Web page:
FDA approves first biosimilar to Neulasta to help reduce the risk of infection during cancer treatment
The U.S. Food and Drug Administration approved Fulphila (pegfilgrastim-jmdb) as the first biosimilar to Neulasta (pegfilgrastim) to decrease the chance of infection as suggested by febrile neutropenia (fever, often with other signs of infection, associated with an abnormally low number of infection-fighting white blood cells), in patients with non-myeloid (non-bone marrow) cancer who are receiving myelosuppressive chemotherapy that has a clinically significant incidence of febrile neutropenia.
“Bringing new biosimilars to patients is a top priority for the FDA, and a key part of our efforts to help promote competition that can reduce drug costs and promote access,” said FDA Commissioner Scott Gottlieb, M.D. “We’ll continue to prioritize reviews of these products to help ensure that biosimilar medications are brought to the market efficiently and through a process that makes certain that these new medicines meet the FDA’s rigorous standard for approval. This summer, we’ll release a comprehensive new plan to advance new policy efforts that promote biosimilar product development. Biologics represent some of the most clinically important, but also costliest products that patients use to promote their health. We want to make sure that the pathway for developing biosimilar versions of approved biologics is efficient and effective, so that patients benefit from competition to existing biologics once lawful intellectual property has lapsed on these products.”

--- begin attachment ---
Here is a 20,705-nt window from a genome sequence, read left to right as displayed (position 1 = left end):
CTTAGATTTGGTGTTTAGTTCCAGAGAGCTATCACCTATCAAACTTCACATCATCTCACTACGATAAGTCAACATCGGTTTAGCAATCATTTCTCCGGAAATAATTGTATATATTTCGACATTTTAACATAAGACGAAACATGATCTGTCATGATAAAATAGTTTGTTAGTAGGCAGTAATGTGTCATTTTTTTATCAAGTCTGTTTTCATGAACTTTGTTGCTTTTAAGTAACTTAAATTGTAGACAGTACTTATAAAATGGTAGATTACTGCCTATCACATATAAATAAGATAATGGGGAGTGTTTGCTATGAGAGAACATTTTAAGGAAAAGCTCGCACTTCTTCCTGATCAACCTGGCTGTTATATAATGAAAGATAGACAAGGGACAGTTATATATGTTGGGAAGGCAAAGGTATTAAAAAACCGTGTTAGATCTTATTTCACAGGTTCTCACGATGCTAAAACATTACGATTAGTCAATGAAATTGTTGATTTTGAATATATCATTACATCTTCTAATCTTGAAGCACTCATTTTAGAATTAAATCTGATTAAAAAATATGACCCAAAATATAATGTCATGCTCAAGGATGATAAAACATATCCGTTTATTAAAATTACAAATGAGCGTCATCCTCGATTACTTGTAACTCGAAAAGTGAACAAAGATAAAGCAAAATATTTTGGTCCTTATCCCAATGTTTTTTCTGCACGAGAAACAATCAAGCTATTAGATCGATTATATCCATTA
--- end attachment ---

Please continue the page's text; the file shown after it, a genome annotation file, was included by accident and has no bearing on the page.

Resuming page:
Biological products are generally derived from a living organism and can come from many sources, such as humans, animals, microorganisms or yeast. A biosimilar is a biological product that is approved based on data showing that it is highly similar to a biological product already approved by the FDA (reference product) and has no clinically meaningful differences in terms of safety, purity and potency (i.e., safety and effectiveness) from the reference product, in addition to meeting other criteria specified by law.
The FDA’s approval of Fulphila is based on review of evidence that included extensive structural and functional characterization, animal study data, human pharmacokinetic and pharmacodynamic data, clinical immunogenicity data, and other clinical safety and effectiveness data that demonstrates Fulphila is biosimilar to Neulasta. Fulphila has been approved as a biosimilar, not as an interchangeable product.
The most common side effects of Fulphila are bone pain and pain in extremities. Patients with a history of serious allergic reactions to human granulocyte colony-stimulating factors such as pegfilgrastim or filgrastim products should not take Fulphila.
Serious side effects from treatment with Fulphila include rupture of the spleen, acute respiratory distress syndrome, serious allergic reactions including anaphylaxis, acute inflammation of the kidney (glomerulonephritis), an abnormally high level of white blood cells (leukocytosis), capillary leak syndrome and the potential for tumor growth. Fatal sickle cell crises have occurred.
The FDA granted approval of Fulphila to Mylan GmbH.
The FDA, an agency within the U.S. Department of Health and Human Services, protects the public health by assuring the safety, effectiveness, and security of human and veterinary drugs, vaccines and other biological products for human use, and medical devices. The agency also is responsible for the safety and security of our nation’s food supply, cosmetics, dietary supplements, products that give off electronic radiation, and for regulating tobacco products.